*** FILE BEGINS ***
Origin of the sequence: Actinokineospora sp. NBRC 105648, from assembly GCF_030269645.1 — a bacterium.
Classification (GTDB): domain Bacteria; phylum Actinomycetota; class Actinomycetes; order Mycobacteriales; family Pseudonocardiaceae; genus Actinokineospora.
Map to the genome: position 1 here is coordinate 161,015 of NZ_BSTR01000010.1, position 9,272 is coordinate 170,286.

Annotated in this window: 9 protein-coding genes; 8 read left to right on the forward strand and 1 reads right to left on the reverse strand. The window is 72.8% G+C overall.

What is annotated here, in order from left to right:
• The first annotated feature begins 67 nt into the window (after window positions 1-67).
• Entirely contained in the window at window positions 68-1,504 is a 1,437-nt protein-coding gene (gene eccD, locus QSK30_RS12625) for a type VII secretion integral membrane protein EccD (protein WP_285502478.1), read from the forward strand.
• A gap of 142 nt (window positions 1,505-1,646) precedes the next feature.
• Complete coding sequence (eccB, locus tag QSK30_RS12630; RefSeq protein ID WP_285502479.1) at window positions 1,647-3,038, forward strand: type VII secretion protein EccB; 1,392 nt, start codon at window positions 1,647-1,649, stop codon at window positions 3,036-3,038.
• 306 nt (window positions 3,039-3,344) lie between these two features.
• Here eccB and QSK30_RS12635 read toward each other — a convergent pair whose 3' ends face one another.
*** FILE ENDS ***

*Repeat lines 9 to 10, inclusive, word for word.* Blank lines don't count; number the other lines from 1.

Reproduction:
• Complete coding sequence (eccB, locus tag QSK30_RS12630; RefSeq protein ID WP_285502479.1) at window positions 1,647-3,038, forward strand: type VII secretion protein EccB; 1,392 nt, start codon at window positions 1,647-1,649, stop codon at window positions 3,036-3,038.
• 306 nt (window positions 3,039-3,344) lie between these two features.